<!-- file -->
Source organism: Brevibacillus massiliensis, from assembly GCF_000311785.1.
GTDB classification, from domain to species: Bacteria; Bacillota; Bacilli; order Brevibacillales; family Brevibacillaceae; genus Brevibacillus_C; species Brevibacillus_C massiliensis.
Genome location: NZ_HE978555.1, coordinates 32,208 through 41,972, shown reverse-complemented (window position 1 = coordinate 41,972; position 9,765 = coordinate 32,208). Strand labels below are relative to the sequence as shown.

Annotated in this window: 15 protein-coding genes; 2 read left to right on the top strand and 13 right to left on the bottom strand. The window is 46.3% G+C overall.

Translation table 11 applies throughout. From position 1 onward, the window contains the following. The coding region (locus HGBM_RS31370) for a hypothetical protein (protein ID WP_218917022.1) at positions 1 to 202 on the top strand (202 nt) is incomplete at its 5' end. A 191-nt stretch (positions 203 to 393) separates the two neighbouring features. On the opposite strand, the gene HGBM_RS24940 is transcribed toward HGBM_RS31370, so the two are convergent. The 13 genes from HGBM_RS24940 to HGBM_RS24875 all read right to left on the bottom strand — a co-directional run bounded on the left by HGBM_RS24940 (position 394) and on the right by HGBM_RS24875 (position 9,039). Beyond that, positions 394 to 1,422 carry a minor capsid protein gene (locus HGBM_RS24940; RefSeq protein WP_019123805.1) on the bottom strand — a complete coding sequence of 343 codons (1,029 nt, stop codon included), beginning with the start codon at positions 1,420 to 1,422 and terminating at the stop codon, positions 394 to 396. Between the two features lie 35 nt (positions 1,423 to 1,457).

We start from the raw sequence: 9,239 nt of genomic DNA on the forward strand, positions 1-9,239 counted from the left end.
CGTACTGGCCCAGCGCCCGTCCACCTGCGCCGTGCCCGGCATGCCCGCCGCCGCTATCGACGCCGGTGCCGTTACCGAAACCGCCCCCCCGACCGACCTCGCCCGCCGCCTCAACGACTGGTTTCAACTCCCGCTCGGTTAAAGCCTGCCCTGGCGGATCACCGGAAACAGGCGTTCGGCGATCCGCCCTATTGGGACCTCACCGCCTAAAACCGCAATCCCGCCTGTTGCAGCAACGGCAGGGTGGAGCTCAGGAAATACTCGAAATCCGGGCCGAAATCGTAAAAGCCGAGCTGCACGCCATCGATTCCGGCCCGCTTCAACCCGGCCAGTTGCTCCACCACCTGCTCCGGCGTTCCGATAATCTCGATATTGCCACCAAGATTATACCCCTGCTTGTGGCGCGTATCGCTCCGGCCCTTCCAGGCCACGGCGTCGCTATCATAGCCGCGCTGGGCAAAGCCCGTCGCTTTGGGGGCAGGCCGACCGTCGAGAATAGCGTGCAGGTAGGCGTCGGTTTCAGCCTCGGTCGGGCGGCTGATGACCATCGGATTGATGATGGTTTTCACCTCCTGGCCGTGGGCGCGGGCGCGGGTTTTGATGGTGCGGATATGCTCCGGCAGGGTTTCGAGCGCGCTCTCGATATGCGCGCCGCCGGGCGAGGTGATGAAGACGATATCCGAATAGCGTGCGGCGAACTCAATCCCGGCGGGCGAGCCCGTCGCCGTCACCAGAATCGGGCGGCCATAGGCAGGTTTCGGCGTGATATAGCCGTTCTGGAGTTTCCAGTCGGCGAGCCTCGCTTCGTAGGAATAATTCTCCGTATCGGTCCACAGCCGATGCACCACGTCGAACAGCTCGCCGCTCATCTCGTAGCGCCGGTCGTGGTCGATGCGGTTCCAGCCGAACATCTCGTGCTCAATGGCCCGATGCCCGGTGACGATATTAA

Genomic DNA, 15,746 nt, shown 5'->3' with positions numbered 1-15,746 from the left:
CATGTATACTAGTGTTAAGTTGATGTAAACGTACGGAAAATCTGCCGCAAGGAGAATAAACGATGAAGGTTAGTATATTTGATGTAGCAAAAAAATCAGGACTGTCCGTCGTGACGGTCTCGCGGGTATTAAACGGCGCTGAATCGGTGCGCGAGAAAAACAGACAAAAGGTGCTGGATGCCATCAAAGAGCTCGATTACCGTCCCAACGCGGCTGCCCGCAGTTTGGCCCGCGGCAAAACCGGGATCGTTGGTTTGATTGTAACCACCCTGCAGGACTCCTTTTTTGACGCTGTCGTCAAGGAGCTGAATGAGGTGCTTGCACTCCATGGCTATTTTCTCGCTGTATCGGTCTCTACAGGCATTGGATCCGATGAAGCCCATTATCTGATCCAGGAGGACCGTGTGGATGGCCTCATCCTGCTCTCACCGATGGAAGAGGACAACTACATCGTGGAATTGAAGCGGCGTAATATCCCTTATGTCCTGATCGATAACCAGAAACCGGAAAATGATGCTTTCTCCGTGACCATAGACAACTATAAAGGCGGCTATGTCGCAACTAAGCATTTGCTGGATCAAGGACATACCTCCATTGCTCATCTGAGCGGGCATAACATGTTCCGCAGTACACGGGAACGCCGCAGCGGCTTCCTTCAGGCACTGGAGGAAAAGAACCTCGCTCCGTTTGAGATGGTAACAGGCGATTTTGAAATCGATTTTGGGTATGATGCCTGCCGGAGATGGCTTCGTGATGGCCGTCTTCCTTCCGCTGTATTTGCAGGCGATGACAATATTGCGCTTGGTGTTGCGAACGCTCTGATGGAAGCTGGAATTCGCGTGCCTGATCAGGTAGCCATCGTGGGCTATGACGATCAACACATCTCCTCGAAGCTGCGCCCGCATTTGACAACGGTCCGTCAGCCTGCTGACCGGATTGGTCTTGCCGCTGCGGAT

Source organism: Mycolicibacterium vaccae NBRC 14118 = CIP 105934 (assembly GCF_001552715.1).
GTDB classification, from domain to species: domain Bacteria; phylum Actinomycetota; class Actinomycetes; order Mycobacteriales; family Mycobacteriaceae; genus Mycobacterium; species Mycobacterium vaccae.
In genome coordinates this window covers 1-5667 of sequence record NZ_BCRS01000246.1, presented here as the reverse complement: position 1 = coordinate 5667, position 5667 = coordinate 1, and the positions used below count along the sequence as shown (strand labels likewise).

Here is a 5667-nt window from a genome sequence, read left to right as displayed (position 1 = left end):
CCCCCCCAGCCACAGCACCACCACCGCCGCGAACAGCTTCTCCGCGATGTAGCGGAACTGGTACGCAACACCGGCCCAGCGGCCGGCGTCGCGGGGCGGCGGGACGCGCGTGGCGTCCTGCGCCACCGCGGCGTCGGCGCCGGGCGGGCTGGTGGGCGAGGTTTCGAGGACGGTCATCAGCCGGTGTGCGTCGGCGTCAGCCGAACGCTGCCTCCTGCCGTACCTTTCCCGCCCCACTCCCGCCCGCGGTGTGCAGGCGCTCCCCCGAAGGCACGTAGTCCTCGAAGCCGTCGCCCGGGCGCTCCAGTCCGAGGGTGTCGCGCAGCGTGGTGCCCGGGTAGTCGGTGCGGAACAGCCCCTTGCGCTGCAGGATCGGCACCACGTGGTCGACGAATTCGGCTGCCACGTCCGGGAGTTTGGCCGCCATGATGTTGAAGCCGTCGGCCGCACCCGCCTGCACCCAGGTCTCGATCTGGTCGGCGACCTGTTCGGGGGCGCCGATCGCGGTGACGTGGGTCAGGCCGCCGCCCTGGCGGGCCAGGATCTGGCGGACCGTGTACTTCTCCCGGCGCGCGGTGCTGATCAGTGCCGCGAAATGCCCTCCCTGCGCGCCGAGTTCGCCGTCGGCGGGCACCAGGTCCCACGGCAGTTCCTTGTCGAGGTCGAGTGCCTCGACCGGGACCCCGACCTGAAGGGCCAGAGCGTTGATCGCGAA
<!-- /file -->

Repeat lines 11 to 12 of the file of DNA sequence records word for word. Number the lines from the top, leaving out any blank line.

GTDB classification, from domain to species: domain Bacteria; phylum Actinomycetota; class Actinomycetes; order Mycobacteriales; family Mycobacteriaceae; genus Mycobacterium; species Mycobacterium vaccae.
In genome coordinates this window covers 1-5667 of sequence record NZ_BCRS01000246.1, presented here as the reverse complement: position 1 = coordinate 5667, position 5667 = coordinate 1, and the positions used below count along the sequence as shown (strand labels likewise).